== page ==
Iowa’s medical cannabis sales reach new high
Bud & Mary’s $10M expansion in Des Moines aims to supply growing demand
MedPharm Iowa — now operating under its new, state-agnostic name of Bud & Mary’s Cannabis Co. — is in expansion mode, but founder Chris Nelson didn’t need to search very far for more space to grow the Des Moines-based company.
The company, which has grown and processed medical cannabis products as a licensed producer for Iowa’s medical cannabidiol program since 2017, in mid-June announced plans for a threefold expansion of its indoor cannabis production facilities in Des Moines.
MedPharm Iowa, which changed its doing-business-as name to Bud & Mary’s with the Iowa secretary of state’s office in January, has been a primary producer of medical cannabis products in the state since the products became legally available with the passage of Iowa’s Medical Cannabidiol Act in May 2017. Sales began on Dec. 1, 2018, and there are now five dispensaries that distribute medical cannabis products to cardholders.
Bud & Mary’s current production location, which is within sight of Kemin’s headquarters on Des Moines’ east side, occupies about 15,000 square feet of a warehouse/office building that was constructed in 1952 by Yellow Freight. The vacant warehouse located at the rear of its existing space will allow the company to build out an additional 22,000 square feet for cannabis production, said Lucas Nelson, group president of Bud & Mary’s. The new space, designed by Vantage Architects LLC, will be built out by Estes Construction of Des Moines.
“Our owner, Chris Nelson, saw the vision for this back when it was not necessarily the easiest investment,” said Lucas Nelson, who is Chris’ nephew and the grandson of R.W. “Bud” and Mary Nelson, co-founders of Kemin. “But I think it’s paid off, and we’ve seen that time and time again. In any one of the five dispensaries when you talk to a patient, someone who receives the benefit from this, it was all worth it.”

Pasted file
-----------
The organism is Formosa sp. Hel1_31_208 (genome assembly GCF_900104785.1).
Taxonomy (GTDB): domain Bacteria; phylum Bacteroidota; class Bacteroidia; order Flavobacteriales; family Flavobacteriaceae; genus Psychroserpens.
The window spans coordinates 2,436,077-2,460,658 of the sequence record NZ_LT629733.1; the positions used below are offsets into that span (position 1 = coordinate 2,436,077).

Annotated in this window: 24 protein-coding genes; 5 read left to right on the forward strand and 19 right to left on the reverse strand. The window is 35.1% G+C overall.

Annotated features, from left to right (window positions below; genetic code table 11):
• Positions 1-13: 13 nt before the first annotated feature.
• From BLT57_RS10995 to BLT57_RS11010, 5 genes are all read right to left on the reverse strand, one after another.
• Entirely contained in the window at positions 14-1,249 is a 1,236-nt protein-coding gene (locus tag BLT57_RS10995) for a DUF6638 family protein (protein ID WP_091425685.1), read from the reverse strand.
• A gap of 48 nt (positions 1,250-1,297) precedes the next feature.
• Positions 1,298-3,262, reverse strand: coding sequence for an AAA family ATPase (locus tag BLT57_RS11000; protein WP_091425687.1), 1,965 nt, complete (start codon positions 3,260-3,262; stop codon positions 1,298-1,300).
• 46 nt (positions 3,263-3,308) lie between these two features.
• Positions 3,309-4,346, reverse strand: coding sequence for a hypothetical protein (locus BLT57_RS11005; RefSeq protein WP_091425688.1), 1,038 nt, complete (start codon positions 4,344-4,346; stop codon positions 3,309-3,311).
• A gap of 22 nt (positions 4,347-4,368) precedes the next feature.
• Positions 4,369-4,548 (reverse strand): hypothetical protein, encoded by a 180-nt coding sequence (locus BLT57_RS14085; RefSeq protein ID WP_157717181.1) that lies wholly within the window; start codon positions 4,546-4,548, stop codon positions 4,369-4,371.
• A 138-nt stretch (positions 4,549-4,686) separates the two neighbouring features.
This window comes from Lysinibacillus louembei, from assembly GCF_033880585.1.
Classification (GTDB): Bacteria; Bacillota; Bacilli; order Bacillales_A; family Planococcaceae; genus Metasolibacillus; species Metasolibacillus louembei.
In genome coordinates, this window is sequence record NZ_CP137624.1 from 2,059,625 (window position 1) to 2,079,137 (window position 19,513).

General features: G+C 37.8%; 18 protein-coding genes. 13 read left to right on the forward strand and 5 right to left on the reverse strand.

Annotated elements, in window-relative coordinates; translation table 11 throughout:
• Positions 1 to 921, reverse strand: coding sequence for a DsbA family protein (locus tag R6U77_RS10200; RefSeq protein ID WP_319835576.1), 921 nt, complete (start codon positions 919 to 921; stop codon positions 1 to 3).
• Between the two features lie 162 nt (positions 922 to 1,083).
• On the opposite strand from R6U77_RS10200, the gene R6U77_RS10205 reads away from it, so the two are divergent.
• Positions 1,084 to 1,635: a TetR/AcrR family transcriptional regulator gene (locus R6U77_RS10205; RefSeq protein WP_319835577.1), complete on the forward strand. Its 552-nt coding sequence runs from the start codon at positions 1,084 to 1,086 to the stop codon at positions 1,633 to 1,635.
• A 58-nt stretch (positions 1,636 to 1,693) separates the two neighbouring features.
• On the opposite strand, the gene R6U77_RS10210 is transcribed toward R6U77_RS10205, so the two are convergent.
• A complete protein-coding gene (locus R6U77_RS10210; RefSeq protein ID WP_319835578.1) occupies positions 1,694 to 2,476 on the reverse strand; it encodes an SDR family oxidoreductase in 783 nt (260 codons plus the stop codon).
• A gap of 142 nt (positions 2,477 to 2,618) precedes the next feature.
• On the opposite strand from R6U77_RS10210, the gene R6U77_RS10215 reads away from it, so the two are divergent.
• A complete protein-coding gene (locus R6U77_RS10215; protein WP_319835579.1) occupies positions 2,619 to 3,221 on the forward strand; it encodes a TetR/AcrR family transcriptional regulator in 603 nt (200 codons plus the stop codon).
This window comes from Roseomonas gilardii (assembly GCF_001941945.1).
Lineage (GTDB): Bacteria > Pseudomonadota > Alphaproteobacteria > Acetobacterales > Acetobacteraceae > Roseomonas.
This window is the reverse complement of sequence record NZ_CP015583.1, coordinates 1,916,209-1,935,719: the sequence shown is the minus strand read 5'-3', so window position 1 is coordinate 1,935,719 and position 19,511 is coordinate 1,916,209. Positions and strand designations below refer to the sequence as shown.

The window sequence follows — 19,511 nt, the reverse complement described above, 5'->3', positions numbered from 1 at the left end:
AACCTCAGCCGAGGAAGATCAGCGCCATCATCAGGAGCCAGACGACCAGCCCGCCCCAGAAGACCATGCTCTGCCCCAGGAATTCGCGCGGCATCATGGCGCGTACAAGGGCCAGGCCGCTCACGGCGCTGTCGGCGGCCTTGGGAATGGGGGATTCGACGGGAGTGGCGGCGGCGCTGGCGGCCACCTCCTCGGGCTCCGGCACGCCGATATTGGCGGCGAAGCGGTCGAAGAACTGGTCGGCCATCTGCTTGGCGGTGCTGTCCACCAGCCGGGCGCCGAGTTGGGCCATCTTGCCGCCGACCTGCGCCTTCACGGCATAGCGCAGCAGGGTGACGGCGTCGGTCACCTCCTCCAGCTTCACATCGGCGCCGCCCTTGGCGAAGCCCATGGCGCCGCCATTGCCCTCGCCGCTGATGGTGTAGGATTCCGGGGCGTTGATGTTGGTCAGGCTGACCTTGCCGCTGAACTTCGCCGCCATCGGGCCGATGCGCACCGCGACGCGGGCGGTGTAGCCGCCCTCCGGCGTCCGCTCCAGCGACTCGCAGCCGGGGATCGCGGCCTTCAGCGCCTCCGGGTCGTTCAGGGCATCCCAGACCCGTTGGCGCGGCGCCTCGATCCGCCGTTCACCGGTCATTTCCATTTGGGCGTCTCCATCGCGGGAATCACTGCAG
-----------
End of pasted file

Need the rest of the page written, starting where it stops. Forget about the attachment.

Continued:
MedPharm Iowa has been the predominant producer of medical cannabis products for the past four years, and its expansion in Iowa is a response to a takeoff in demand over the past year. A second authorized producer, Iowa Cannabis Co., which currently operates two of the dispensaries, has been working to establish its own manufacturing facility.
On May 19 that company, ICC MFG Holdings LLC, was granted a second one-year extension by the Iowa Department of Public Health on its deadline to begin operations and start delivering products to dispensaries, according to a letter provided by the department. The company had originally agreed to launch its medical cannabidiol manufacturing facility by July 2021, but last year was granted its first extension. The company cited supply chain shortages of equipment needed to operate the Iowa City facility as the current reason for the delay. ICC now has until May 1, 2023, to begin operations. Further delays “may result in action” related to its manufacturing license, the department wrote.
The number of medical cannabis cardholders in Iowa, as of May, now exceeds 10,000 individuals — a more than 50% increase in the past year. The increase is due in large part to a change in Iowa law that eliminated a cap on the THC content of medical cannabis. Products are distributed to cardholding patients at five state-authorized dispensaries across Iowa, which are located in Council Bluffs, Iowa City, Sioux City, Waterloo and Windsor Heights.
More than 500 additional patients in Iowa on average are being approved for cards each month, which requires a certifying practitioner to attest that the applicant has one of 14 authorized conditions, which range from autism and cancer to seizures, with “chronic pain” being the most frequently authorized condition, which can include back pain, neck pain, joint pain, sports injuries and migraines.